Upcoming exhibition will showcase Ripley Alchemical Scrolls from Special Collections

dragon from Ripley scroll

Through a Glass Darkly, an exhibition scheduled to open April 2021, will feature alchemic scrolls that display emblematic diagrams serving as instructions on the process of transmuting base metals into gold and silver. George Ripley (d. ca. 1490), Princeton University Library.

 

"Through a Glass Darkly," a Princeton University Library (PUL) exhibition scheduled to open in April 2021, will show how the medieval west built on Graeco-Egyptian, Islamic, and late medieval foundations to create a golden age of alchemy from the 16th century to the time of Sir Isaac Newton. The exhibition will be on display in the Ellen and Leonard Milberg Gallery, located in the Firestone Library lobby.

Medieval alchemists pursued medicinal elixirs to counter the public health crisis of their era⁠—the bubonic plague⁠—and attempted to transmute base metals into gold and silver to solve the region's precious metal shortage.

"They presented alchemy as both a practical art and a philosophical tradition,"  said Jennifer Rampling, exhibition curator and Princeton University assistant professor of history, "one invented by ancient adepts, who disguised their secrets using allegorical language and obscure, fantastical imagery."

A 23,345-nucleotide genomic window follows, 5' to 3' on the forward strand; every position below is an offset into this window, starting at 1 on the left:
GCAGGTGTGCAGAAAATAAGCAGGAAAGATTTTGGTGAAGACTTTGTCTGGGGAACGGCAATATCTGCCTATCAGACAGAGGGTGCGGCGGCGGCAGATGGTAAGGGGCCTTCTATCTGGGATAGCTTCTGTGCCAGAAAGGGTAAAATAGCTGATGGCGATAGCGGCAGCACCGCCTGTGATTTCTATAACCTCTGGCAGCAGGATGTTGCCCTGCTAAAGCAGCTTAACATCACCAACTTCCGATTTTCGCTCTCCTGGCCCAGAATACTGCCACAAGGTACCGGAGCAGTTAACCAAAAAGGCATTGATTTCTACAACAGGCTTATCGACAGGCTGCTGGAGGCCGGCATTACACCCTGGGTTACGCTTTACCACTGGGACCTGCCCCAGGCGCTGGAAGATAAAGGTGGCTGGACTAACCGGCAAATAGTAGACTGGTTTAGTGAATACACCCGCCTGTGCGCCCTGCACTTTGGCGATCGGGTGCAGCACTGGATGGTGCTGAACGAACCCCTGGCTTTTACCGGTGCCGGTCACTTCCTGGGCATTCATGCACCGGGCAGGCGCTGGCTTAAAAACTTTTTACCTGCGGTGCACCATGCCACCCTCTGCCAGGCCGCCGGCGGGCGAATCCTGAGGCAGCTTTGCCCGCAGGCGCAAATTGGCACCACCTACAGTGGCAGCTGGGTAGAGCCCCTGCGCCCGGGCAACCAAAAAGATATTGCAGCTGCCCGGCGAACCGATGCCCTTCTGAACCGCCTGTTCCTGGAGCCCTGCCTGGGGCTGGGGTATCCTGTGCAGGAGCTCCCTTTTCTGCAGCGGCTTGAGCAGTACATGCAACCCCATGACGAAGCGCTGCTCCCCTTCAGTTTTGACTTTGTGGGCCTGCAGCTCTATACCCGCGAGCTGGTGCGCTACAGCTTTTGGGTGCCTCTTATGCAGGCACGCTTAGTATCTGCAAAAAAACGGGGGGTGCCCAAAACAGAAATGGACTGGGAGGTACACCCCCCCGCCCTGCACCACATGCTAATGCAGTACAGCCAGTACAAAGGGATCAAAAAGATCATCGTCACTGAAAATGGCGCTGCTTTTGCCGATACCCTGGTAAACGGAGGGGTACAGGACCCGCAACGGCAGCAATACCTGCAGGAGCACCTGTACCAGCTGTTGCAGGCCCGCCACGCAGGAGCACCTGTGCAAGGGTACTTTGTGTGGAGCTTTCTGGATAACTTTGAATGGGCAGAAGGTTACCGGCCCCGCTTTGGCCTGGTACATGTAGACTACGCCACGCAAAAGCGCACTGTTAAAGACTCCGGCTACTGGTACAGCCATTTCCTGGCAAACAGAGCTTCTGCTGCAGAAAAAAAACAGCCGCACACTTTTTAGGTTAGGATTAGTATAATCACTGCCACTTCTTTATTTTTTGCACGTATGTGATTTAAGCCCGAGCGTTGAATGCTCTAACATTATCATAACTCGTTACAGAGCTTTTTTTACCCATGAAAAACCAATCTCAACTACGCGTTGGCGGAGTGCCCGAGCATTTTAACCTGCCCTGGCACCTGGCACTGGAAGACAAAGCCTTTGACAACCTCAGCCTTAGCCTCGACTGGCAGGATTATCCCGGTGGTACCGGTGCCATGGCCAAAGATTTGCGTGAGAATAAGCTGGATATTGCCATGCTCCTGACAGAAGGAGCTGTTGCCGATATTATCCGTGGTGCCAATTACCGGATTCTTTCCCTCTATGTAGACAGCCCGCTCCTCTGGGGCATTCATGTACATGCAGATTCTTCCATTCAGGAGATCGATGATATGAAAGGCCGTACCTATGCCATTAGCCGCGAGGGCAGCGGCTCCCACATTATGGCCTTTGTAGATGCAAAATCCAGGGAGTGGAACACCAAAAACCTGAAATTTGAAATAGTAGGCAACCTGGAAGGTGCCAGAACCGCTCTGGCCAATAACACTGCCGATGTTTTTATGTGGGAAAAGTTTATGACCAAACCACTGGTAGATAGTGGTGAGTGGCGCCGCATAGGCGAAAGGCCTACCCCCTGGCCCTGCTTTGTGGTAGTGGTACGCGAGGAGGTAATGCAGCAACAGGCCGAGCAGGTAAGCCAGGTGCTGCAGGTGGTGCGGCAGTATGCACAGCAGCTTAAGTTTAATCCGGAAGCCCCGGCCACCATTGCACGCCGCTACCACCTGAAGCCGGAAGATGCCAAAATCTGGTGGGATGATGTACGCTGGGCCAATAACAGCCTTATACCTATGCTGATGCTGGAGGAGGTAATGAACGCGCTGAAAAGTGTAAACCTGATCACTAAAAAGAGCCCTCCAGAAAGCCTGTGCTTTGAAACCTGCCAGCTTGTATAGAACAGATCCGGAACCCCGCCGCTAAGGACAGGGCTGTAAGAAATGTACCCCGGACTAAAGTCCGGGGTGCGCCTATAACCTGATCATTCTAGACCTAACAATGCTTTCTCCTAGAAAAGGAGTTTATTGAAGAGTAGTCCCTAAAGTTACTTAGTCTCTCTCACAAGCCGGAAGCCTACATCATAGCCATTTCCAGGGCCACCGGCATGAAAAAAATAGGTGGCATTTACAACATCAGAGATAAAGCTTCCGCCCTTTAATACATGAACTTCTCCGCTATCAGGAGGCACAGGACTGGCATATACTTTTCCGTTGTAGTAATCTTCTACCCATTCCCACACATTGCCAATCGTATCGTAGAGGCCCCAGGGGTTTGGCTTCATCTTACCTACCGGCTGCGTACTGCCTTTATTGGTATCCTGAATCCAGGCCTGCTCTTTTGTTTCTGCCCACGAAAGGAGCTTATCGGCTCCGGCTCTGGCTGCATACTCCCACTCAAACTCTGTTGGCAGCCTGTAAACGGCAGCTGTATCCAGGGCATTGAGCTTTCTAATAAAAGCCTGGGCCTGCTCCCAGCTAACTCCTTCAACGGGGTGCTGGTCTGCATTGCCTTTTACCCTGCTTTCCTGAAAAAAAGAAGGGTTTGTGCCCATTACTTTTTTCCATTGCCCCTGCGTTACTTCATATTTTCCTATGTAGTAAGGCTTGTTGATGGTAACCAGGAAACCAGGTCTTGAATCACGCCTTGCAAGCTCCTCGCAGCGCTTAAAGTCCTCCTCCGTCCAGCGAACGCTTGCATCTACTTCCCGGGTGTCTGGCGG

The Ripley Alchemical Scrolls, 23 of which exist, including two in PUL, played a central role in the transmission of alchemical knowledge. The exhibition’s title, “Through a Glass Darkly” (from the New Testament, 1 Corinthians 13:12), underscores the importance of examining alchemy more deeply than a superficial and imperfectly reflected mirror image, as though seen through a looking-glass. Instead, one must engage with alchemy by examining its historical practices and allegorical imagery.

The exhibition was occasioned by the Library’s recent acquisition of a second Ripley Scroll, made in 1624 by the English herald George Smethley. It was acquired chiefly with endowment funds bequeathed to Princeton University by Robert H. Taylor (1909–85), class of 1930. The Library's other Ripley Scroll, dating from the 1590s, was a 1958 gift by Taylor as well. 

For more, read the article in Nature written by Jennifer Rampling.

Media contact: Barbara Valenza, Director, Library Communications